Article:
SYDNEY • A petition to cancel Sydney's famous New Year's Eve fireworks and use the money to fight bush fires surrounding the city has topped 260,000 signatures, but officials say the show will go on.
The city is spending A$6.5 million (S$6.13 million) on this year's fireworks display at Sydney Harbour - funds that the Change.org petition argues would be better spent on supporting volunteer firefighters and farmers suffering through a brutal drought.
Toxic smoke haze from bush fires raging across Australia has blanketed Sydney and other major cities for weeks. Entire towns have been left in ruins by devastating blazes in worst-hit New South Wales (NSW) state, where eight people have died and an area the size of Belgium burned to cinders.
"2019 has been a catastrophic year in Australia for floods and fires," the petition states, noting that "there is enough smoke in the air", and "all states should say no to fireworks".
Prime Minister Scott Morrison said the show would go on to show the world Australia's resiliency. "In the midst of the challenges that we face, subject to the safety considerations, I can think of no better time to express to the world just how optimistic and positive we are as a country," he said.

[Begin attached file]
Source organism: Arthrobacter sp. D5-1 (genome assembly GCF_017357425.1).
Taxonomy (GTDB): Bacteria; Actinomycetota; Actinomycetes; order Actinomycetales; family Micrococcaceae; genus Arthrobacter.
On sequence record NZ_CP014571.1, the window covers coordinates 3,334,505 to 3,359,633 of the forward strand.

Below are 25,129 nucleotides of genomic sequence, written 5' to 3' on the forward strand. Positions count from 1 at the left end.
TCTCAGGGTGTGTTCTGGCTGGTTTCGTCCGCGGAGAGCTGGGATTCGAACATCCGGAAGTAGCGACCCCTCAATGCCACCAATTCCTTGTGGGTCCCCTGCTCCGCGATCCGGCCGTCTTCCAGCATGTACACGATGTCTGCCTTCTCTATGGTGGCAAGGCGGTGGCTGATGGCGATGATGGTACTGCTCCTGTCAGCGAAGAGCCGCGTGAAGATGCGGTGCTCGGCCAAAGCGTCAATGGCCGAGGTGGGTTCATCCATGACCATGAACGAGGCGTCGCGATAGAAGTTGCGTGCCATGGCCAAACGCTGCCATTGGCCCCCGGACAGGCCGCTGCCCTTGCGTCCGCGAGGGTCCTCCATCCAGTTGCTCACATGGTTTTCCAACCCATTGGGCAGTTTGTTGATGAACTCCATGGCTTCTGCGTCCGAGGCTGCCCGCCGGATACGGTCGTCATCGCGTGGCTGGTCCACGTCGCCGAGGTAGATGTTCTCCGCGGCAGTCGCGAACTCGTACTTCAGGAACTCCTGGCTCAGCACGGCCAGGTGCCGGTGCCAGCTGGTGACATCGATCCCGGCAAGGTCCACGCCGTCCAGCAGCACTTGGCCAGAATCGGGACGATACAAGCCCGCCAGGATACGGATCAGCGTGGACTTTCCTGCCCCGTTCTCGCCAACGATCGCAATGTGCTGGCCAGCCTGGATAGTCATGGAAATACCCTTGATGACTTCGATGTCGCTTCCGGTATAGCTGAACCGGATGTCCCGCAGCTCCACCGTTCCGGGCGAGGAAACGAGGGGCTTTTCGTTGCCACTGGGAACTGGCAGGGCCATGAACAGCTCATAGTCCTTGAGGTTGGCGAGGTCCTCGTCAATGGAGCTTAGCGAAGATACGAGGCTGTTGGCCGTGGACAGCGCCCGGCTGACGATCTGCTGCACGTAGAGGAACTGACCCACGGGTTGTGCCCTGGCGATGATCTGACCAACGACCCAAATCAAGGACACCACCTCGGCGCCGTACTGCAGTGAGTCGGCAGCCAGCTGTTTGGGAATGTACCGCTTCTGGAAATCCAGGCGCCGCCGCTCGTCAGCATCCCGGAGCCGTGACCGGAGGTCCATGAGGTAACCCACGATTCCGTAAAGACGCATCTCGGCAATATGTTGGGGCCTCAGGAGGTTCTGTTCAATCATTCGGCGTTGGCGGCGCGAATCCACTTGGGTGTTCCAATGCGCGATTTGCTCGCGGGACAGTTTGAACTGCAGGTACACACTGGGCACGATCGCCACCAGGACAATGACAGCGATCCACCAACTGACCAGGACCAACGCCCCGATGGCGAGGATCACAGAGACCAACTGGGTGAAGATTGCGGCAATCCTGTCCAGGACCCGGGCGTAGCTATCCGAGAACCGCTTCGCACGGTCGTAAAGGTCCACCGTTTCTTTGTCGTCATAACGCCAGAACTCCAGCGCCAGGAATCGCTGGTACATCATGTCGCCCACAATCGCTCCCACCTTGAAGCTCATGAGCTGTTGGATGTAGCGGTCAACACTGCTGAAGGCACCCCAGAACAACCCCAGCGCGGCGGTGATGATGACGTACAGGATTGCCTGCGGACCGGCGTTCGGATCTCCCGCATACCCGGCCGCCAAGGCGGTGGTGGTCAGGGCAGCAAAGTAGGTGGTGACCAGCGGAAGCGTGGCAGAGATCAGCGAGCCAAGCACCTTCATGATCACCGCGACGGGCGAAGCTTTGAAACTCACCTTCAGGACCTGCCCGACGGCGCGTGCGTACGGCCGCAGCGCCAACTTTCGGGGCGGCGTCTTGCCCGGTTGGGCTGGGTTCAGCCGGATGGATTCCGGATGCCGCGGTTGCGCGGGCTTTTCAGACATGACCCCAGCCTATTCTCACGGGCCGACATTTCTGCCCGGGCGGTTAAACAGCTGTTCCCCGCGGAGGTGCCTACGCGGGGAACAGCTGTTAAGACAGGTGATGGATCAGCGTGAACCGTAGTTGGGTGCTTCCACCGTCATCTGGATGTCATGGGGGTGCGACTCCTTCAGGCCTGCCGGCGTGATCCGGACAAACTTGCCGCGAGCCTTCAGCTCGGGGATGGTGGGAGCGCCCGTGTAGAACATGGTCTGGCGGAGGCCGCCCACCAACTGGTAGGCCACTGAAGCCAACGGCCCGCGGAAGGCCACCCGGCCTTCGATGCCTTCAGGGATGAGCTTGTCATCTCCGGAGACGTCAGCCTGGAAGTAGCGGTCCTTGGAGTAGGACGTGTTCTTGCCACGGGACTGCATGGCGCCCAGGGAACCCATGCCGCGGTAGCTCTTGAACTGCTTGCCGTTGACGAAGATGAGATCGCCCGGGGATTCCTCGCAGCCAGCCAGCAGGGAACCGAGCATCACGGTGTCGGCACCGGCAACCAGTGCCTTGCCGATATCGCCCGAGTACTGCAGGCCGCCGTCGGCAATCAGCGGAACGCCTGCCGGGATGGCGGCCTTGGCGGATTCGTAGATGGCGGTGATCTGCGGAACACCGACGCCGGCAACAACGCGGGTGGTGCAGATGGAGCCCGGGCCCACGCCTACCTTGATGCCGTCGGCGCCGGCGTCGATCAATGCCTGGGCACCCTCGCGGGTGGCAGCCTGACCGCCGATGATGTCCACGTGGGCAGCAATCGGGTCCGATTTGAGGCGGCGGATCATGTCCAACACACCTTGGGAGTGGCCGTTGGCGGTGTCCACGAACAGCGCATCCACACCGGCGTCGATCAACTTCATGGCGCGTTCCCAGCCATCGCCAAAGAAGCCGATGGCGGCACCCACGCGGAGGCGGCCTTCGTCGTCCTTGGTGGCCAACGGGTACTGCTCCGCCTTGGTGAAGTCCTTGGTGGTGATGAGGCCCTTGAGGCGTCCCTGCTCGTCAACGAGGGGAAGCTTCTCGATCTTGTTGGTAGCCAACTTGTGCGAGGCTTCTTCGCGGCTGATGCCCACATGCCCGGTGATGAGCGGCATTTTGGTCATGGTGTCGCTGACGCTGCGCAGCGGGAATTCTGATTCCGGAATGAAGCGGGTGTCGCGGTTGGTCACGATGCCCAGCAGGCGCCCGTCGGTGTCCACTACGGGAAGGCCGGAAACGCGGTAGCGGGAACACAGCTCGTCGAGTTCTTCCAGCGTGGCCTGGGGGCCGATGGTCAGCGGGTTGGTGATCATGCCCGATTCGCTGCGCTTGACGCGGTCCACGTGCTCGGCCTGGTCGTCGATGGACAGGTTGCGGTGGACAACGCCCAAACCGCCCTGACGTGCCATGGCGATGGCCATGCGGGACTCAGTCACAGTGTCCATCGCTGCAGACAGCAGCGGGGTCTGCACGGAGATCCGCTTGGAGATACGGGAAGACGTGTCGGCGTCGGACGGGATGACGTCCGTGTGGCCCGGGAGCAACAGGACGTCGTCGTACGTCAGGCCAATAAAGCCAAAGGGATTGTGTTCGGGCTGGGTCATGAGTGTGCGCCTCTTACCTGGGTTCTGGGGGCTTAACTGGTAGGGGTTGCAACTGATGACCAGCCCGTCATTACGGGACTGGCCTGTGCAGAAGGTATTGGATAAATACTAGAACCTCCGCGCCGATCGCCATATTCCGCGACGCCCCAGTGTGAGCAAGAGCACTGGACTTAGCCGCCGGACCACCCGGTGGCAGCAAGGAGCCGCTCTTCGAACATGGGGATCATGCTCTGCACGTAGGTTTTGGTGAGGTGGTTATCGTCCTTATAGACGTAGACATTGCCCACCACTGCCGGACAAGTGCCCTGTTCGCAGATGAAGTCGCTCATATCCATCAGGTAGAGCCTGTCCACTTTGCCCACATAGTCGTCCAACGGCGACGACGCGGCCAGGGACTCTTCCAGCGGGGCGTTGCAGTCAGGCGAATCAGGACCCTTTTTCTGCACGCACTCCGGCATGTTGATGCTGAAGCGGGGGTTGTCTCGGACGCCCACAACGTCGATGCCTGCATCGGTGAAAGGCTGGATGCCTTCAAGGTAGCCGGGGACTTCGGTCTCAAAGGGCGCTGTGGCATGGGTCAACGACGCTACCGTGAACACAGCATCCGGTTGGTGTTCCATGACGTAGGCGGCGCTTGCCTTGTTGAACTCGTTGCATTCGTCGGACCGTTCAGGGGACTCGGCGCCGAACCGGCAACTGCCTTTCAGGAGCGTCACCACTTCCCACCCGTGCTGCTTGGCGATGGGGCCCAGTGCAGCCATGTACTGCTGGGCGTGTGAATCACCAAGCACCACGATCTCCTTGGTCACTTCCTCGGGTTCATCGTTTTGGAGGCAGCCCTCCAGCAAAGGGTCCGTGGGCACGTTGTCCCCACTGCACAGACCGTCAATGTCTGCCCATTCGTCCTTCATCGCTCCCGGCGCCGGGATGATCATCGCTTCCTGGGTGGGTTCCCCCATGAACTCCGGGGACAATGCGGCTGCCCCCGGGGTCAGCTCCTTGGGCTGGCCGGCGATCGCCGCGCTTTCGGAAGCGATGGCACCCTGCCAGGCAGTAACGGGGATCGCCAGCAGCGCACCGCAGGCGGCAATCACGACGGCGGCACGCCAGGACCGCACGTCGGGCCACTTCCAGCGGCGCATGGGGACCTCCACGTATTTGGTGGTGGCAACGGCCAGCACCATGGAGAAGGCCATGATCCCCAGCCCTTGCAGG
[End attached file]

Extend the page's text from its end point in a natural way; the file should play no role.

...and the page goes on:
A City of Sydney spokesman said that while it appreciates the concerns of the people, can-celling the celebration would have "little practical benefit for affected communities".
"We began preparations and planning for the (New Year's Eve) celebrations 15 months ago. This means most of the budget, largely used for crowd safety and cleaning measures, has already been spent," the spokesman said in a statement.
"Cancelling the event would seriously hurt Sydney businesses. It would also ruin plans for tens of thousands of people from across the country and overseas who have booked flights, hotels and restaurants for New Year's Eve."
Sydney's council added that it has donated A$620,000 to support the bush fire and drought response, and would also promote a Red Cross disaster relief fund during the televised fireworks broadcast.
A heatwave is due to sweep across parts of NSW in the coming days.
NSW Rural Fire Service Commissioner Shane Fitzsimmons said he does not expect any impact on the fireworks, but he is prepared to cancel them at the last minute if he deems the display too risky.
"The pyrotechnics organisations and local authorities are used to working with us around exemptions in the summer period," he said.
The display, watched by an estimated one billion people globally, is worth A$130 million annually to the NSW economy.
AGENCE FRANCE-PRESSE, ASSOCIATED PRESS